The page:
Lincoln and the Republican Party of Today

Photo Credit: Wikipedia


When I was a young girl, a simple trip to our nation’s Capital turned me into a closet history buff. It all started with a visit to Ford’s Theater and the small residence across the street where President Lincoln spent his final moments. I have photographs of the entire experience.

As a girl, maybe eight at the time, I struggled to understand why any person would want to kill another, let alone kill a president. It just seemed extreme and wrong.

As I grew, and learned through social studies and American history classes, Lincoln became one of my favorite presidents because of his devotion to our country as well as freeing slaves. Slavery is such a spot of shame on our country’s history.

When I started to see previews for the movie Lincoln, I knew I would be in line to see it the first weekend it was out. I don’t go to the movies often, and if I can make an embarrassing admission, the last movie I saw in theaters was Magic Mike. But I dragged along my best girlfriend and we packed into the crowded theater with only those horrid up front-break your neck seats and hunkered down with our goodies for the two hour and ten minute film.

If you aren’t a history buff, believe me, it will not keep your attention for the duration of the film. I am sure my friend was bored an hour into it. But for me it was like a treat. I was drawn in and couldn’t help but notice such stark differences in the Republican Party of Lincoln’s time, and of course what we consider the same party of today. To me, the only similarity I can see is the name. Everything else was completely different.

In the plot of the movie, the Civil War is raging, and slowly coming to an end despite desperate attempts to come to peace. But despite that being the largest memory most of us will associate with Lincoln, the bulk of the movie revolves around abolishing slavery, and essentially freeing slaves.

What most people don’t realize looking back, the motivation for the Emancipation Proclamation of 1863 wasn’t just to free the slaves. Lincoln’s biggest worry was after the war concluded, judges would rule that slaves would need to return to their previous owners. Those who had fought in wars would be returned like simple possessions instead of freedom and happiness like all human beings should be entitled to.

The Republican president was pushing strongly for the 13th Amendment to be passed. But without a number of votes from the Democratic party, it would be unable to pass, and slavery would continue at the wars end.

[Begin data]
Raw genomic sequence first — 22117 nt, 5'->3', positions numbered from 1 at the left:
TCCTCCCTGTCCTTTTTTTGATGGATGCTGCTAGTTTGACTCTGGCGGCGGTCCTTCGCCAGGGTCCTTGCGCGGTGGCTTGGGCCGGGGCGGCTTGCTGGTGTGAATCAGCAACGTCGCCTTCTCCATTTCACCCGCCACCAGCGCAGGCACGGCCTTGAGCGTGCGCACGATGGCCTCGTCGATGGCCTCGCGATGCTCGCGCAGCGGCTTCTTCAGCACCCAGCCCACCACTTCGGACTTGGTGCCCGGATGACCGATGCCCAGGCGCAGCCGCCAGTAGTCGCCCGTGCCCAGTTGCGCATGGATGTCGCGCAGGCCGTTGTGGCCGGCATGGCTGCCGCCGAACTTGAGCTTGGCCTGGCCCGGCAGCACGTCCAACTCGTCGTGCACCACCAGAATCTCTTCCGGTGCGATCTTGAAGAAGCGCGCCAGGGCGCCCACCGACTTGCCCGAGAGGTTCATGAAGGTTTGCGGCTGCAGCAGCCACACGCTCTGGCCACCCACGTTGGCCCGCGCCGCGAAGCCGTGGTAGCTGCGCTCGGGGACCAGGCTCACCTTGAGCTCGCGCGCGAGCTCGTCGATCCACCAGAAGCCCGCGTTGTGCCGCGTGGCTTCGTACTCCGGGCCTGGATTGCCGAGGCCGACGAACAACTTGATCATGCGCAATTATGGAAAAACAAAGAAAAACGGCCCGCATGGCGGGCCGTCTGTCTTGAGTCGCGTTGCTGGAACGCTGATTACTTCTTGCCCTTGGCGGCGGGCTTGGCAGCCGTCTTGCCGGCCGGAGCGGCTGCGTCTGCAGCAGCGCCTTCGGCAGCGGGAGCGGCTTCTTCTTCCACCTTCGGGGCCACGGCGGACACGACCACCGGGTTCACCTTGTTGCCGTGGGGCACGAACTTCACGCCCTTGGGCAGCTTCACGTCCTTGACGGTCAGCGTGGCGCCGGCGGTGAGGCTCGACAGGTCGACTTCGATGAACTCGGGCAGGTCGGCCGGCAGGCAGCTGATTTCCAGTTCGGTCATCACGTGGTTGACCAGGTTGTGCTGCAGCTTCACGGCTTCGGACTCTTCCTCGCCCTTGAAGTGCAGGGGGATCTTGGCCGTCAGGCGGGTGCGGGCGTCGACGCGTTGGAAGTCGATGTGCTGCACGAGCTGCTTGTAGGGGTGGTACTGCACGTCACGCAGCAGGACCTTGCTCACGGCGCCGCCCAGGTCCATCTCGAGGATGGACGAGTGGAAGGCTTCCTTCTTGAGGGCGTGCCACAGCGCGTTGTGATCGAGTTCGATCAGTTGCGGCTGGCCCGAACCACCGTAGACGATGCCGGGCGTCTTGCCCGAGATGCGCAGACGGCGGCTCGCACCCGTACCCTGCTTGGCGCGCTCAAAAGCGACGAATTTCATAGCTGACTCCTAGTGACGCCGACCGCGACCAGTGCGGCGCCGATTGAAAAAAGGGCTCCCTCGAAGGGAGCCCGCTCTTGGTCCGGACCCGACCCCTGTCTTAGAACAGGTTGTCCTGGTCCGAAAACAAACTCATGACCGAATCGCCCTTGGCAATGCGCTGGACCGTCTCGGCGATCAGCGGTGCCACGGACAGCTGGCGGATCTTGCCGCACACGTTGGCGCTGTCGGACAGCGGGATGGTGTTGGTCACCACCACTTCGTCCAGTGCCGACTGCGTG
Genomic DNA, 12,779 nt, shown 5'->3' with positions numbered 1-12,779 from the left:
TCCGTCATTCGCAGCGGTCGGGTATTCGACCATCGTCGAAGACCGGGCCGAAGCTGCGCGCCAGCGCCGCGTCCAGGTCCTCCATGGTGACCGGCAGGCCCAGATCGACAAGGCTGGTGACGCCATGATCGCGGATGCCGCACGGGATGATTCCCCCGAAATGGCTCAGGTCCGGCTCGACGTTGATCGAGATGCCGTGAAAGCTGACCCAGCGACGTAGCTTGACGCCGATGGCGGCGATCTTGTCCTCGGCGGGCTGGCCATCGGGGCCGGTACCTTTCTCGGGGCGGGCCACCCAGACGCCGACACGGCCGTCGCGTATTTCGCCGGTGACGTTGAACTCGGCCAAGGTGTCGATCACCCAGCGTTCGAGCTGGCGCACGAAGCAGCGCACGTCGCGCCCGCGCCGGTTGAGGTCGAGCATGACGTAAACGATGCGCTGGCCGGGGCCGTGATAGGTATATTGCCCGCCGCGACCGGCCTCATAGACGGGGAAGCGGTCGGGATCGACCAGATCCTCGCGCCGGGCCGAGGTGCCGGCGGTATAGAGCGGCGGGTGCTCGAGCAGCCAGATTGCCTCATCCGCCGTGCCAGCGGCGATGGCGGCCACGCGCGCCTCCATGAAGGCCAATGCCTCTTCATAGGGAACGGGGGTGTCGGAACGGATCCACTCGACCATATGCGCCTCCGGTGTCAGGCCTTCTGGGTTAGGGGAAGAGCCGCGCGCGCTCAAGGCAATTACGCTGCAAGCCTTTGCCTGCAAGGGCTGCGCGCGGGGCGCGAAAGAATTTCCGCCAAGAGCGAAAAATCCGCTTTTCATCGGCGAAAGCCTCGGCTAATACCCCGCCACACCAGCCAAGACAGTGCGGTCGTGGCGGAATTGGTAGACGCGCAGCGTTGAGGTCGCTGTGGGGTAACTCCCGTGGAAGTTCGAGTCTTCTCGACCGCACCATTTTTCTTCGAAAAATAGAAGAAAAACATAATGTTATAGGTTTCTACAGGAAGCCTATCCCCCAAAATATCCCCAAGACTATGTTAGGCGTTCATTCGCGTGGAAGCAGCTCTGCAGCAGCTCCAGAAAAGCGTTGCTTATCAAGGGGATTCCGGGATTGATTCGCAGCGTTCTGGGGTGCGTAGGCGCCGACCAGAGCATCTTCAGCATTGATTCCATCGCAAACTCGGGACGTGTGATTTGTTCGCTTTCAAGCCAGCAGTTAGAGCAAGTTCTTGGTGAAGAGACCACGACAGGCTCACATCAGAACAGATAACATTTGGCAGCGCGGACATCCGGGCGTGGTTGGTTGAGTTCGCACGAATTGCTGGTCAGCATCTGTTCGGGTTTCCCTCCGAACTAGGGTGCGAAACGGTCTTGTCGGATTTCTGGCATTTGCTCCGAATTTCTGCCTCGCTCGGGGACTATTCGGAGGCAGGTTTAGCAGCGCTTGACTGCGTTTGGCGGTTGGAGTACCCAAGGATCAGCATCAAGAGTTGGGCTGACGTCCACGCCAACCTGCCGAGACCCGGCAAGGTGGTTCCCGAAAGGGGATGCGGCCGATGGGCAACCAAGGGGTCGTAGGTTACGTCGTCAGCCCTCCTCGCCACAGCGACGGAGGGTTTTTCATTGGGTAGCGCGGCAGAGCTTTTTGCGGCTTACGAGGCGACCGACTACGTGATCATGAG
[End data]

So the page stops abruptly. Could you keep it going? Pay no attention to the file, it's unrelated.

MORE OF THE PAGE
We all know that the 13th Amendment passed, simply by history. We know that slavery was abolished, although so many African Americans were denied basic rights for a disgustingly long time. Still today we see horrible instances with race-fueled hate in our country and it simply makes my heart ache, and lights a fire within me.

But what we don’t know or remember much today was how many people were against the abolition of slavery. The debates, the bribes, the treats that took place surrounding the vote. And you know who didn’t want the vote to pass? The Democrats. The party today who continues to protect and stand up for those who are the minority, no matter what your color or background.

I couldn’t help but be mad at the thoughts and statements made repeatedly about treating slaves as if they are equals. At one point, during a heated debate on the house floor, a Democratic representative said with an extremely snarky tone, “First the blacks get the right to vote, and next the women will want the same!”

At that moment I leaned over to my best friend and said, “Oh hell no!  I could have never lived during this time period!”

Then the women will want the same?

The right to vote!?

I guess overall, the movie was eye opening for me. I never knew the stark difference in the Republican Party of then, and what we know as the Republican Party of today. I think more people who are serving our country in a political capacity today should take the time to learn about the founding fathers of our country. Maybe a good history lesson will give them a good kick in the pants and get this country running in the right direction!

Why I Wrote “Trumping And Drinking”
Get Over Yourselves. We’re All Rory Gilmore
Hillary Clinton, Shake It Off, Taylor Swift, Hillary Clinton Campaign song
Six Reasons “Shake It Off” Should Be Hillary Clinton’s Campaign Theme Song
Nancy Reagan dies, Just Say No, Ronald Reagan
A Not-So-Positive Ode to Nancy Reagan’s Frothy “Just Say No” Campaign
I Married for Health Insurance
Why I Wrote “Trumping And Drinking”
A Case of Nixonian Deja Vu
Post-Election Munchies: What is Your Grief Snack of Choice?
Why I Wrote “Trumping And Drinking”
A Case of Nixonian Deja Vu
Trump Reality Check, Now with Actual Facts!
Fascism Facts
I Married for Health Insurance
Get Over Yourselves. We’re All Rory Gilmore
Post-Election Munchies: What is Your Grief Snack of Choice?
Women’s Elections Rights in Saudi Arabia: A Token Drop in an Abysmal Bucket & the Plight of Women Under Sharia Law
Maybe It Wasn’t Rape: Emerging Matriarchy and the Altering of Women’s Past Sexual Narratives
Paris attacks, Paris terrorism
Is Paris Burning?
Chinese government and women's reproductive rights, adopting Chinese girls, international adoption
Dear Xi Jinping, I Am Writing to You as an American Mom of a 19-Year-Old Chinese Daughter
The Vital Voice of Hillary Clinton: Part 1
Maybe It Wasn’t Rape: Emerging Matriarchy and the Altering of Women’s Past Sexual Narratives
The Eyes Have It!
Ashley Madison, Jared Fogle, sex, rape, sexual affairs
Ashley Madison vs. Jared Fogle: Rape, Sex and Hacking in America
women's viagra, Viagra, Flibanserin, sexual arousal, women's desire, sex after menopause
That “Little Pink Pill” Isn’t All It’s Cracked Up to Be

Get our new weekly email
Broadly Speaking

featuring our best words for the week + an exclusive longread